4 Saturdays. 4 Sundays. 5 Mondays. 5 Tuesdays. (and so on). That is all that is left of my time in Samoa. I have spent the last 8 months saying how much I can’t wait to leave and come back to America. But when I actually sit down to think about having only 5 weeks left in this place, tears immediately spring to my eyes.

When I thought about the good-byes I would have to say for the Peace Corps, I was only thinking about the good-byes I would have to say when I left America for 2 years. At the time, 2 years seemed like infinity. Now I realize how easy that good-bye was. Yes, 2 years has been a long time to be away, but I have always known that I would see my family and friends in 2 years. There was a date set for our reunion.

Leaving Samoa means that I say good-byes, most of which are forever. I would like to return to Samoa someday, but the Samoa I return to will be different. It is realistic to believe that many people I know in my village will not be here by the time I return.  It is so much harder to say good-bye to people you know you will never see again.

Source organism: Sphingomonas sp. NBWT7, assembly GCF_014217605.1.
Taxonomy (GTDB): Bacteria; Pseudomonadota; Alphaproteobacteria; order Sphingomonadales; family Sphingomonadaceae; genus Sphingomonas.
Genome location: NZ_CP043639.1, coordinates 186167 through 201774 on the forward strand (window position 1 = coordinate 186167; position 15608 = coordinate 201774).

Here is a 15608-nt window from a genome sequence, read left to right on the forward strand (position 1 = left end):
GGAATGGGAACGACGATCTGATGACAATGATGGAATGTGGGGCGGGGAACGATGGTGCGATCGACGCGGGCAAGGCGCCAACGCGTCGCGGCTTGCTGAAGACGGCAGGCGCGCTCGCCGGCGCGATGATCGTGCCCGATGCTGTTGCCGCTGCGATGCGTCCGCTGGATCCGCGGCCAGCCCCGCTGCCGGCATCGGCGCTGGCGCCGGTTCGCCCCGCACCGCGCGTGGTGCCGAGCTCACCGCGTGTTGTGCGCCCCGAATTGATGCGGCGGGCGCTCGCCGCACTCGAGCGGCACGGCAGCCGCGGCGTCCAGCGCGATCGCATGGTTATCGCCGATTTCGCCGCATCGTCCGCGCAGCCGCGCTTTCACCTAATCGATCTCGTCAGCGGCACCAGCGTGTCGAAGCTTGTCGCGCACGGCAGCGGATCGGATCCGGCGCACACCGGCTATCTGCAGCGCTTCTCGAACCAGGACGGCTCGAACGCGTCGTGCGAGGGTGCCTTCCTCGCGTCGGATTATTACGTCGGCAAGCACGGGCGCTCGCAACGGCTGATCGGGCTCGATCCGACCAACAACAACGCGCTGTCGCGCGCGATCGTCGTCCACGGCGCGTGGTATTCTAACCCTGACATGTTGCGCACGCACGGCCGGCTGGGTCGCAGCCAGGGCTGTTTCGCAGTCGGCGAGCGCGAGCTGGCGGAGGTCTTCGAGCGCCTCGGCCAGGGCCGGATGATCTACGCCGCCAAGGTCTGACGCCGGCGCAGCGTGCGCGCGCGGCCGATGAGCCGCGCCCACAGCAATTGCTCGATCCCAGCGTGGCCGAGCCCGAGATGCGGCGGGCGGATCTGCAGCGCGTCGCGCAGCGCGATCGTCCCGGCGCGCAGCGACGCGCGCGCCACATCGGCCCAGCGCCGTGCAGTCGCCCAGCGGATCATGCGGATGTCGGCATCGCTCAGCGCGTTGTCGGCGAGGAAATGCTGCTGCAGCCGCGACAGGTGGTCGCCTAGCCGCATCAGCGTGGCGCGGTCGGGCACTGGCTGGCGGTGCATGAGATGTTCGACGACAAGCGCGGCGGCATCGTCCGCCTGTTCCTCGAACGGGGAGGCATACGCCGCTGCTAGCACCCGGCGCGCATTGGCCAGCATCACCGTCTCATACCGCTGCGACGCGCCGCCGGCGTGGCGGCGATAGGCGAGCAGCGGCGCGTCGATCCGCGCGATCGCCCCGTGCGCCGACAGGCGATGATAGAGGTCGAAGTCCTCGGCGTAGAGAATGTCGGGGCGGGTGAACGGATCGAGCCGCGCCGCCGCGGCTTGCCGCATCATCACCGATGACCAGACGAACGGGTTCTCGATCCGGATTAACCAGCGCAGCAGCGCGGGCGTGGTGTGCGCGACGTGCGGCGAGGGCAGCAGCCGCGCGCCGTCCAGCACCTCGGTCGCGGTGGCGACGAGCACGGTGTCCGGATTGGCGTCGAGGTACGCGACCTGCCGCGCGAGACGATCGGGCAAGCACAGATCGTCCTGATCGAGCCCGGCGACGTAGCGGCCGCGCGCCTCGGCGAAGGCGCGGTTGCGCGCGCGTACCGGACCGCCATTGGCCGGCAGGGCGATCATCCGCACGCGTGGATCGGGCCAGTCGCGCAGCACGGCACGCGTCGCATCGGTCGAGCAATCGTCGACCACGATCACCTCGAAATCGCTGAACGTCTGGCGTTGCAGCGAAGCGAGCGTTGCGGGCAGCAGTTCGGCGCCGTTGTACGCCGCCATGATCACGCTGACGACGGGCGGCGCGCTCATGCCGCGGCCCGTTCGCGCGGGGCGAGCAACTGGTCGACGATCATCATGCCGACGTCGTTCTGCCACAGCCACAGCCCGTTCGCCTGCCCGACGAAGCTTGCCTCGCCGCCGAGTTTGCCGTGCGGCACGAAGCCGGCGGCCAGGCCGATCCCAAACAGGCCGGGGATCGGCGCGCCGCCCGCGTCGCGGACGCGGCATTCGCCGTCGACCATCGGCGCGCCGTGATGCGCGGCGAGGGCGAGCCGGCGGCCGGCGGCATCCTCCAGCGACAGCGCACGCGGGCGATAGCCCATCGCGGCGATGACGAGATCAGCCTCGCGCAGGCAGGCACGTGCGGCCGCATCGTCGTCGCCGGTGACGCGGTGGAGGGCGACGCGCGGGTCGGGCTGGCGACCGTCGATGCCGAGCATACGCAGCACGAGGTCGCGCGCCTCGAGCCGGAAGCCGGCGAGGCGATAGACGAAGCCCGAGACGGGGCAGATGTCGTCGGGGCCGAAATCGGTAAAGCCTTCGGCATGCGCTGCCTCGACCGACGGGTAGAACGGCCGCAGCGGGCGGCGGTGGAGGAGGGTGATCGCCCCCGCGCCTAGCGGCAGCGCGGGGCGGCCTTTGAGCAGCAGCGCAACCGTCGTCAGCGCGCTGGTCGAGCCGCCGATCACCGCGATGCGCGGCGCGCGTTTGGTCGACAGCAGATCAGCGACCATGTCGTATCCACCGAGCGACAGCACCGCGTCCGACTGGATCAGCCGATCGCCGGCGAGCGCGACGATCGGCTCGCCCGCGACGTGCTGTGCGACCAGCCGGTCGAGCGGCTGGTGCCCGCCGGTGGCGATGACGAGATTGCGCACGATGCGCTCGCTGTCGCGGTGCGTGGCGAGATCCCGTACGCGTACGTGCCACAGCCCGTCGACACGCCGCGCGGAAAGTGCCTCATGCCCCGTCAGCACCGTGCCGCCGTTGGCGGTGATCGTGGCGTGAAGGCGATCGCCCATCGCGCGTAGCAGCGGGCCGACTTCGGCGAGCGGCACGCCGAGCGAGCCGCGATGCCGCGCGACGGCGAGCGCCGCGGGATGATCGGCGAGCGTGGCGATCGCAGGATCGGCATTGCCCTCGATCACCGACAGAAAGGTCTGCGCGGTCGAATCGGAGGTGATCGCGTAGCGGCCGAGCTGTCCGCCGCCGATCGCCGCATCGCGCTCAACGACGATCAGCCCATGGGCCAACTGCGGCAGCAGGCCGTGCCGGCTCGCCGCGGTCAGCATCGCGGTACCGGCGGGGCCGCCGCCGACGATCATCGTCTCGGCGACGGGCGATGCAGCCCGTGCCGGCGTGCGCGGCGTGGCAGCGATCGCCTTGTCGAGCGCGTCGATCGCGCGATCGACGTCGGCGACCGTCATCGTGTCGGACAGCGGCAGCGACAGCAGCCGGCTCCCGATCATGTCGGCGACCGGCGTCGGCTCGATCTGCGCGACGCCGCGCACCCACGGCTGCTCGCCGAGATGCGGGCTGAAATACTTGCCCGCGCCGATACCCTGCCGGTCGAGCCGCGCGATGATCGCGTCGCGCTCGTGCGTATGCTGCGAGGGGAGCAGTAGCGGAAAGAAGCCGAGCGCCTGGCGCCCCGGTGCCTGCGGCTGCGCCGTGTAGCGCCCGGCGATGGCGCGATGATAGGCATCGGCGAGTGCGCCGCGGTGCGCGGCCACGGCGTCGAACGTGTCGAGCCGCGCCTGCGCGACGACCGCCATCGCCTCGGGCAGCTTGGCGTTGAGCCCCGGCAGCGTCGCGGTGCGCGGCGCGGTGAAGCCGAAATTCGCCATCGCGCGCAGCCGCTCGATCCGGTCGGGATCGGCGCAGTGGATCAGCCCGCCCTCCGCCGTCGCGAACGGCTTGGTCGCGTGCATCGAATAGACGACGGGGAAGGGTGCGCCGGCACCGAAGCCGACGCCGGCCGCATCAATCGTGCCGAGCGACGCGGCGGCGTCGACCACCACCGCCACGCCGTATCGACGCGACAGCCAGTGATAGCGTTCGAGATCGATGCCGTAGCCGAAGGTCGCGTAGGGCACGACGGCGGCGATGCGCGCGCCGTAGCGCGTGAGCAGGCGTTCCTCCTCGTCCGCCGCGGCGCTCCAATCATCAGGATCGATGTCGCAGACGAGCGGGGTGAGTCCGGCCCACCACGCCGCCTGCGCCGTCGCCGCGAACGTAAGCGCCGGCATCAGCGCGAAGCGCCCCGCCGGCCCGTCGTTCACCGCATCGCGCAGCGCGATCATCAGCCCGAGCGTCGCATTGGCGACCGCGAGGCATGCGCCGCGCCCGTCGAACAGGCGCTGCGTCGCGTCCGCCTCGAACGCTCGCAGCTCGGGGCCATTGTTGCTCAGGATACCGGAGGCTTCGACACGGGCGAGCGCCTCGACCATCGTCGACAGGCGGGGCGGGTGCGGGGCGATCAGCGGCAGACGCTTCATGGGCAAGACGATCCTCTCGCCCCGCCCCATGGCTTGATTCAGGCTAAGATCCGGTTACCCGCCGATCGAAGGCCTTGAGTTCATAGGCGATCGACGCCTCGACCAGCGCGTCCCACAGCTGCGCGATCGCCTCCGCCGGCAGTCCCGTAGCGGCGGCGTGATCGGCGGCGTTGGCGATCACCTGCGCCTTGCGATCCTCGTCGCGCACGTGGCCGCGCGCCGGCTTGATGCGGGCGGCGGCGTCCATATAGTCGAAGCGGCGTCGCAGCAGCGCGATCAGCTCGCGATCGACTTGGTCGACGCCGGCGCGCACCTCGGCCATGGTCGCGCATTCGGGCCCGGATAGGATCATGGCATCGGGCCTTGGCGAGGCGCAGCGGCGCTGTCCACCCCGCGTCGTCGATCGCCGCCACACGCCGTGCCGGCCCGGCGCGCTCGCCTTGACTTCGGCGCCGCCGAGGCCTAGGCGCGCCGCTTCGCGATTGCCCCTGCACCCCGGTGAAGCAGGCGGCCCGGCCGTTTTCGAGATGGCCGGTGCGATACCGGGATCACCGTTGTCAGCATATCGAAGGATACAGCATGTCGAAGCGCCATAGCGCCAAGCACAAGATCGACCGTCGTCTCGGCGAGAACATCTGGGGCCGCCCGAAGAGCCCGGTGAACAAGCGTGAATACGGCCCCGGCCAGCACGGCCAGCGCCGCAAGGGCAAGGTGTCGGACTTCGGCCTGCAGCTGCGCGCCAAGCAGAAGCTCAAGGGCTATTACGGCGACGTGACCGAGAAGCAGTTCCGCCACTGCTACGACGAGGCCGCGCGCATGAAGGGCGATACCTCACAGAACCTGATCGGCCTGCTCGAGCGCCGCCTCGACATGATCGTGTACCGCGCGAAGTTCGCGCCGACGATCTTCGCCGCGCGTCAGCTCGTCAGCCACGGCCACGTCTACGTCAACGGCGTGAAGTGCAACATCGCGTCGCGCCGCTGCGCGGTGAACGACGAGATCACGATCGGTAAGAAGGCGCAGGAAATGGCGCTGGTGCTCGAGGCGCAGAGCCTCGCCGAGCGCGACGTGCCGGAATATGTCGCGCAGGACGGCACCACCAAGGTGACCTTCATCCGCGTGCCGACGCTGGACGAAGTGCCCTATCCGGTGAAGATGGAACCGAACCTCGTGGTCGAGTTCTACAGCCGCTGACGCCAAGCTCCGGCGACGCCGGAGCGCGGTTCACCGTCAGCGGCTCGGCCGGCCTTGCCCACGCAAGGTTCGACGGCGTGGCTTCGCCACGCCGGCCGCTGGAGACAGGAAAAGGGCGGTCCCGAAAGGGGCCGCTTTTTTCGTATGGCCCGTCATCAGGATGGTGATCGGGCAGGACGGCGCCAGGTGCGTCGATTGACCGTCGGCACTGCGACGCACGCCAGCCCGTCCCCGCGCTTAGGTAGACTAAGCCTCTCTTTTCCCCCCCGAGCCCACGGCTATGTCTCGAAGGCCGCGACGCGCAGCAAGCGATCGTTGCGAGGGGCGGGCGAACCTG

Some days here seem to go on forever. Every Tuesday I wake up thinking it is Friday. The weeks drag on when I’m in the moment, but it seems that I blink and suddenly it’s the weekend again. That’s what has happened to this point. I think that time moves so slowly until I go to make plans, and realize that every weekend from now until December 5th is full. And I realize that my time left in Samoa is ending much more quickly than I thought.